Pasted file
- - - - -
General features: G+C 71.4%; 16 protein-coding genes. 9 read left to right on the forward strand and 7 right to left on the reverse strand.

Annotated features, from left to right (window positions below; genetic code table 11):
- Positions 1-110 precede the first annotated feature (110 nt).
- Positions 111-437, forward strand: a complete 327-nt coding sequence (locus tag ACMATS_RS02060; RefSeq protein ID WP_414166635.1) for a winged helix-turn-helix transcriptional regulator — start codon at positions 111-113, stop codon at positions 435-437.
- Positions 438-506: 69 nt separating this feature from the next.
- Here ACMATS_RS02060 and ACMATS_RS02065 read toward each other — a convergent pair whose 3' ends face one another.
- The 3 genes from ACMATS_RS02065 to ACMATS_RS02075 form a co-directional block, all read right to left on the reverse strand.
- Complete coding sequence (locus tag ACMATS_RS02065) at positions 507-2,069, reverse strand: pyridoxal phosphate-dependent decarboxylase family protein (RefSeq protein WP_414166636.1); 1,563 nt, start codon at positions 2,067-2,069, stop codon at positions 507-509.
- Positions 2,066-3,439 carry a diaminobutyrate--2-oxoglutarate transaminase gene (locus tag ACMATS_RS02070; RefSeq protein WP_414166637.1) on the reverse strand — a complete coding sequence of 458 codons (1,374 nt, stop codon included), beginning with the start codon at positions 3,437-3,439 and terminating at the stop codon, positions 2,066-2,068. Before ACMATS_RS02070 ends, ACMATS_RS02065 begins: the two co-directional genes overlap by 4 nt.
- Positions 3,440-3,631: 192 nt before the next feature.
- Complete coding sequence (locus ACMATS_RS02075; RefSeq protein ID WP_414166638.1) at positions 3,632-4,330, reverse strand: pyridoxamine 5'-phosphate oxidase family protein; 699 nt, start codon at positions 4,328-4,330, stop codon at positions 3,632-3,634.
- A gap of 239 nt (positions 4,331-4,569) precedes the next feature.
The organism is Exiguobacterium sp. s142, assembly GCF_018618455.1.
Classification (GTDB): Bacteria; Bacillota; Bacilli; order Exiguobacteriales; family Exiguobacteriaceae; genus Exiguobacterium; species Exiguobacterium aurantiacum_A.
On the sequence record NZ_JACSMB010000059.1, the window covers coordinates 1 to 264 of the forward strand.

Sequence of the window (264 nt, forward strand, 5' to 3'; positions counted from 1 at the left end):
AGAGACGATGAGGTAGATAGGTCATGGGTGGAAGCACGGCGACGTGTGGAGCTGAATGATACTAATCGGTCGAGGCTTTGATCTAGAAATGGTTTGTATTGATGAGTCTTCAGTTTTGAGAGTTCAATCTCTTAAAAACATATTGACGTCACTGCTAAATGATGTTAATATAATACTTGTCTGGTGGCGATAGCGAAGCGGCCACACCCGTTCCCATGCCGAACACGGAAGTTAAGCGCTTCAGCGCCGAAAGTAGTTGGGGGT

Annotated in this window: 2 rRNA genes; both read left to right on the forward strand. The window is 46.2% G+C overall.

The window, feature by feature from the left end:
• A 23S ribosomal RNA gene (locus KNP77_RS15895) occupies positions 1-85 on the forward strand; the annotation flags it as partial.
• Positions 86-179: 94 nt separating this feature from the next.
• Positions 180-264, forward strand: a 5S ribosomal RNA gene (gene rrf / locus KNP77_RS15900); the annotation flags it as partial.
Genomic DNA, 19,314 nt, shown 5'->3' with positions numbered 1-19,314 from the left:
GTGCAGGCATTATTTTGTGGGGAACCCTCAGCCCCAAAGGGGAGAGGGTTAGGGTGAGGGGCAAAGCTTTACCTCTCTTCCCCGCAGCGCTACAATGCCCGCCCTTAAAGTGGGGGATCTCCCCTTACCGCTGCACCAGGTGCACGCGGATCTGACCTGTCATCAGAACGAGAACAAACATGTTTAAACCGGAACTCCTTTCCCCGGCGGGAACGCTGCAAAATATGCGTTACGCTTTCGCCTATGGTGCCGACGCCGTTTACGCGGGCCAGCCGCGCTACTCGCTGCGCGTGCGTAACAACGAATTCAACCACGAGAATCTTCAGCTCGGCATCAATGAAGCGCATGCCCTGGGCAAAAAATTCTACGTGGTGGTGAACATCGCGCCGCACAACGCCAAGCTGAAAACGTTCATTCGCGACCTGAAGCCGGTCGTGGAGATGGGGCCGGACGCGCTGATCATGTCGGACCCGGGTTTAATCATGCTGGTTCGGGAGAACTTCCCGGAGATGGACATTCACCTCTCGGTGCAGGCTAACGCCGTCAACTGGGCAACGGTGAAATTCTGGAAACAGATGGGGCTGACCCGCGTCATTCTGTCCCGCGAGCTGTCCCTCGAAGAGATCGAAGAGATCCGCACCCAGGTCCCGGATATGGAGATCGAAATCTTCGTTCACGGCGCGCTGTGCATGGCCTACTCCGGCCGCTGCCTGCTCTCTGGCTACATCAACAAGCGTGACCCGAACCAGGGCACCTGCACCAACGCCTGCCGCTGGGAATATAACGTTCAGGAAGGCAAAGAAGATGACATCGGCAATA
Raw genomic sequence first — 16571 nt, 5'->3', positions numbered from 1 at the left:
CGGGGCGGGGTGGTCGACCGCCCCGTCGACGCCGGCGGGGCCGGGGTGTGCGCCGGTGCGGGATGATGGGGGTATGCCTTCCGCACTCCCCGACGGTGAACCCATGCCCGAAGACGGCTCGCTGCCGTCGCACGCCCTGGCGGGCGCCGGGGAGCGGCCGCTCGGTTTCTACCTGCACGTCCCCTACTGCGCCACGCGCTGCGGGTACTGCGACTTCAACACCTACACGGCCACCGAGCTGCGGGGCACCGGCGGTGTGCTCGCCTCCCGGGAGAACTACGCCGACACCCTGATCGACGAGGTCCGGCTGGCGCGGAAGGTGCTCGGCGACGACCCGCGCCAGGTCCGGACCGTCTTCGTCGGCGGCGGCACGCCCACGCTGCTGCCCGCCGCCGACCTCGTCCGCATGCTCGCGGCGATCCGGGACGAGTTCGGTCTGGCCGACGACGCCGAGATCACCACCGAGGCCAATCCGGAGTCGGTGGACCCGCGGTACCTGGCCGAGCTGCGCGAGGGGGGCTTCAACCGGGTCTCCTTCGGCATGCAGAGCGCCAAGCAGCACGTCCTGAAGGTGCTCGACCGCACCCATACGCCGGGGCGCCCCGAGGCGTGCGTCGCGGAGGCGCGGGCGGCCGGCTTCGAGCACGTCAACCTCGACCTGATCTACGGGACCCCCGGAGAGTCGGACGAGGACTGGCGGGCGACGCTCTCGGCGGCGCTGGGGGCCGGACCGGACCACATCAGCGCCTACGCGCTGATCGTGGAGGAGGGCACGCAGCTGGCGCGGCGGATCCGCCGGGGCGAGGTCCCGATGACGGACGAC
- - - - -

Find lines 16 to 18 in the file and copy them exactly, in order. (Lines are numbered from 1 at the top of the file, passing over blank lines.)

Sequence of the window (264 nt, forward strand, 5' to 3'; positions counted from 1 at the left end):
AGAGACGATGAGGTAGATAGGTCATGGGTGGAAGCACGGCGACGTGTGGAGCTGAATGATACTAATCGGTCGAGGCTTTGATCTAGAAATGGTTTGTATTGATGAGTCTTCAGTTTTGAGAGTTCAATCTCTTAAAAACATATTGACGTCACTGCTAAATGATGTTAATATAATACTTGTCTGGTGGCGATAGCGAAGCGGCCACACCCGTTCCCATGCCGAACACGGAAGTTAAGCGCTTCAGCGCCGAAAGTAGTTGGGGGT

Annotated in this window: 2 rRNA genes; both read left to right on the forward strand. The window is 46.2% G+C overall.